A few buildings have been rehabilitated for modern use, including the Store and Post Office. The Recreation Hall was completed in 2004. It is used for educational programs and community events. The Blackburn School now serves as the park's Kennecott Visitor Center. Several other buildings have received repairs to roofs, foundations, and walls. Throughout the mill town you will observe lots of activity during the summer.

The stabilization work in Kennecott is expected to take many years. Through the hard work of many dedicated individuals, a unique piece of American history has been preserved. NPS is investigating potential cleanup actions at the Kennecott Mill Town site as part of an ongoing environmental investigation.

CLR Kennecott cover
Kennecott Mill Town Cultural Landscape Report

In June 1998, the National Park Service (NPS) acquired the land, mineral rights, and associated holdings of the Kennecott Copper Mines in south-central Alaska. Located in the center of Wrangell-St. Elias National Park and Preserve, the area is a designated National Historic Landmark (NHL) District, encompassing 7,700 acres of public and private lands. The 2,839 acres purchased by the NPS includes property and structures in the historic mill town, which was the center of operations between 1901-1938.

After the Kennecott Copper Corporation left the site in 1938, portions of the property were sold to private individuals. Over the years the NPS has provided technical assistance to local organizations and individuals interested in documenting and stabilizing historic structures in the town. With the purchase of Kennecott the NPS has become a partner in the management of Kennecott. Committed to working with the community and private landholders, the NPS is fulfilling agency policies and legal mandates to preserve resources and provide public access.

Prior to the 1998 purchase, the NPS completed several special studies and reports to assist in the clean up of hazardous materials and to assess the requirements for stabilizing historic structures. Although these reports were helpful in understanding individual resources in the mill town, there was no single document addressing the relationship among resources or the landscape as a whole. Without a complete and holistic understanding of Kennecott’s resources, management of the NHL would be fragmented. This Cultural Landscape Report (CLR) was undertaken to consolidate existing research and to document and evaluate significant landscape resources. Based on the resource evaluation, this CLR proposes treatment for stabilization, preservation, and use of the cultural landscape at Kennecott.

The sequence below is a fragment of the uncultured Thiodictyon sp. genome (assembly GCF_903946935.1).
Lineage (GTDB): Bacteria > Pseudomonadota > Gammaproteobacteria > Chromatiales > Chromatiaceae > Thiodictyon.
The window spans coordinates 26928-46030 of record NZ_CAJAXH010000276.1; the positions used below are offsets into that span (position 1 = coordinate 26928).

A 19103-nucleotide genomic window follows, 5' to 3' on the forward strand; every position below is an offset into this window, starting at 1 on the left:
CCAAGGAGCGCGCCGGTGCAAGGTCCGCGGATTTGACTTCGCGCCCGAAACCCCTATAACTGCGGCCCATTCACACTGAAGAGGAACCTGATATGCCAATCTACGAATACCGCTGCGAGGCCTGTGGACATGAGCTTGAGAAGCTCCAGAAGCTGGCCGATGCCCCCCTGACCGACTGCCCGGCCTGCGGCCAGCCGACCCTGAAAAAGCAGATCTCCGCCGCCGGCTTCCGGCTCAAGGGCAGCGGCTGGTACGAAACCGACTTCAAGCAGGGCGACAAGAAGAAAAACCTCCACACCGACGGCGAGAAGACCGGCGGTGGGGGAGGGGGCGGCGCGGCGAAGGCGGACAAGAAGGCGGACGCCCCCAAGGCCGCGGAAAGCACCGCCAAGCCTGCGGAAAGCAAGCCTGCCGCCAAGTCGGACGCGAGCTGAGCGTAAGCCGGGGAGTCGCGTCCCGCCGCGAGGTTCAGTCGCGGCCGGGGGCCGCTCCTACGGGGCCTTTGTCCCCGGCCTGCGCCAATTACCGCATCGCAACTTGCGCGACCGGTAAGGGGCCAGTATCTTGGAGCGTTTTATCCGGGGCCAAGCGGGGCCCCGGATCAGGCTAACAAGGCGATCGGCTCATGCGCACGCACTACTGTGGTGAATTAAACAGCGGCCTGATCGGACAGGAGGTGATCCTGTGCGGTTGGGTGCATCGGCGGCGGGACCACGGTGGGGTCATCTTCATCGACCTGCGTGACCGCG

Part One: Introduction, Site History, Existing Conditions, Analysis and Evaluation
(157 pages, pdf format, 16 MB)

Part Two: Treatment, Recommendations, Land Use, Bibliography, Appendices
(122 pages, pdf format, 13.8 MB)

Kennecott Aerial Tramways Cultural Landscape Inventory
(119 pages, pdf format, 11 MB)

Kennecott Operations and Management Plan
(web page link)

Additional Resources in Photo Gallery:

Ethel LeCount Photo Album
Personal photos taken by a Kennecott Nurse (1937-38).

Kennecott Engineering Drawings
Documentation of Kennecott was undertaken by the Historic American Engineering Record (HAER), a division of the National Park Service, in cooperation with the Great Kennicott Glacier Land Company. Recording was carried out during the summers of 1985 and 1986.

Kennecott Mines National Historic Landmark sign
Kennecott Mines National Historic Landmark sign

NPS / Mike Townsend


Last updated: June 5, 2024

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Contact Info

Mailing Address:

Wrangell-St. Elias National Park & Preserve
PO Box 439
Mile 106.8 Richardson Highway

Copper Center, AK 99573


907 822-5234